WHAT IS PITCH?
Pitch is one of those ancient "basic" substances.
Most pitch was used for caulking boats and ships was made from tree sap, pine resin or "pine tar".
In metalwork it is the pliable backing that supports thin plate for repousse'.
Pitch is made a variety of ways.
Modern repousse pitch is made of a mixture of things including pine resin or asphalt tar, waxes and fillers like fine clay and sand.
The more and coarser the clay or sand fill the stiffer the pitch. The more beeswax the softer the pitch, other waxes can harden the pitch.
The heavier the work or the finer the detail the stiffer the pitch needs to be.
For some work in steel lead was used. Today soft zinc or tin is a better choice.
For heavy plate some smiths use compacted gravel, or an open support (no backing).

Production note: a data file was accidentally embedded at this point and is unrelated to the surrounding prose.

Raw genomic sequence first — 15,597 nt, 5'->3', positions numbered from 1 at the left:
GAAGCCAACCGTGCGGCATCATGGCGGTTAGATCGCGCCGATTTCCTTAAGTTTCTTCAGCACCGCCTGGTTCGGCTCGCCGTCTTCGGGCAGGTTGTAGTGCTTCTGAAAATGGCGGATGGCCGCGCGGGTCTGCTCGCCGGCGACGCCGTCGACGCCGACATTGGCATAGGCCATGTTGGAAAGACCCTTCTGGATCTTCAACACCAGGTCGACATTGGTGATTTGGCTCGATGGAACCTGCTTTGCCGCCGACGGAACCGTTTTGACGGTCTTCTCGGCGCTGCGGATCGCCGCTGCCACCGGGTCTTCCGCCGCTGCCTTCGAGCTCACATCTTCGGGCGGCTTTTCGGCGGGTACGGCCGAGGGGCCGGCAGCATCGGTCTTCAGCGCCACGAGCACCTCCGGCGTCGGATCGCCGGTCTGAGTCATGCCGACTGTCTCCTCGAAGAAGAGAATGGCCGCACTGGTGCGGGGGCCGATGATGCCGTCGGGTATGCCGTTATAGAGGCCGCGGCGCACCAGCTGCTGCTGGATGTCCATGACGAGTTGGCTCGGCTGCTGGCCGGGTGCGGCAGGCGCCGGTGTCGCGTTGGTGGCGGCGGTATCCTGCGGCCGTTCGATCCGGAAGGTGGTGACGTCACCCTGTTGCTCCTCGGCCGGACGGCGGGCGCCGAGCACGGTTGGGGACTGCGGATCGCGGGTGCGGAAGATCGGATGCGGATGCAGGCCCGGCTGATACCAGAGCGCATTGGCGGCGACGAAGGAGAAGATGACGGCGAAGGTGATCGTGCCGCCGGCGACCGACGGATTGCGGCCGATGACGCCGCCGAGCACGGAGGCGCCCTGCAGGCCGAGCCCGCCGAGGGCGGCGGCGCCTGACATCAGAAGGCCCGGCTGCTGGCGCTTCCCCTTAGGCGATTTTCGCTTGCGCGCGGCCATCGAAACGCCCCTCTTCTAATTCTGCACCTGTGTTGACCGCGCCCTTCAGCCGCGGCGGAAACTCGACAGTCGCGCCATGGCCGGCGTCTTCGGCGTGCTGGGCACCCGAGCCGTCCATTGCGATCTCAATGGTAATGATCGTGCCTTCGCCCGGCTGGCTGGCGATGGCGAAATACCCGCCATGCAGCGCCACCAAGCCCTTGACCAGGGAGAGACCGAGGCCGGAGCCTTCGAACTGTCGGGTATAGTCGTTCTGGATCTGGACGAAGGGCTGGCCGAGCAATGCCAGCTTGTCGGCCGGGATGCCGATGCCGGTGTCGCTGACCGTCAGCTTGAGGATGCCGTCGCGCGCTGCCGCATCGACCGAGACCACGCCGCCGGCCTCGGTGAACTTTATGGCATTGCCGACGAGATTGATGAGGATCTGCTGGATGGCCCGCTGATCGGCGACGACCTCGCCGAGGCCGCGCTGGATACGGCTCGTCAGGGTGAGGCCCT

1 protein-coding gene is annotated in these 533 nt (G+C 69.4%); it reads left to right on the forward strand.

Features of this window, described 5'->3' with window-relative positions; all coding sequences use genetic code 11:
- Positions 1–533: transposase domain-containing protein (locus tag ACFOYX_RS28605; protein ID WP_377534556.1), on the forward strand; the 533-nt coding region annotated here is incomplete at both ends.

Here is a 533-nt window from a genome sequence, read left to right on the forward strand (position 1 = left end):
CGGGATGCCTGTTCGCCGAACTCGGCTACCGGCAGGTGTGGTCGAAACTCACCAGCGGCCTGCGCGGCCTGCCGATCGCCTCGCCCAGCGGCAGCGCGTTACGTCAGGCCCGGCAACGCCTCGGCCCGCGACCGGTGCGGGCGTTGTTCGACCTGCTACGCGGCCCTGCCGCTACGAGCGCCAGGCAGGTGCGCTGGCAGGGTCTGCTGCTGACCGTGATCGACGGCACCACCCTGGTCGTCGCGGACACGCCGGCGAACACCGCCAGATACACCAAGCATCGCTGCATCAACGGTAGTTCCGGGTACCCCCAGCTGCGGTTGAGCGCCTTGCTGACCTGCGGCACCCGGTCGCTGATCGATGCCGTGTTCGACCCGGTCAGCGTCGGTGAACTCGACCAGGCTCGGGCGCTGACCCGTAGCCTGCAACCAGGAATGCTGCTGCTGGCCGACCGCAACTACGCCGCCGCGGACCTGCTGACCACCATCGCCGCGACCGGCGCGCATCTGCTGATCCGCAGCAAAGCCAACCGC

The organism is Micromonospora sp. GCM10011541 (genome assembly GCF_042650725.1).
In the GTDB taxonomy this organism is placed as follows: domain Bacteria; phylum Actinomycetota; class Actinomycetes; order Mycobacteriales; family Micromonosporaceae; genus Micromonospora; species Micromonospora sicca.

In standard work the pitch is melted and poured against the metal in a mold box or pitch bowl.
Then the metal is worked with various small hammers and punches the pitch supporting the work but moving out of the way where needed.
At some point the metal may become work hardened and need to be annealed.
The pitch is heated and removed, the metal heated to anneal then the pitch molded to the metal again.
This provides a new flat back surface and better support for the metal.
In some case the pitch is poured on the opposite side in this step so that the metal can be worked from the front. Work from the front is called "chasing".
Pitch is not necessarily used in armour work, even when repousse is involved.
Work in steel is often done against wood forms and lead as noted above.
In armour it would only be used for fine decoration, the bulk of the forming done by other methods.
See pitch recipes.
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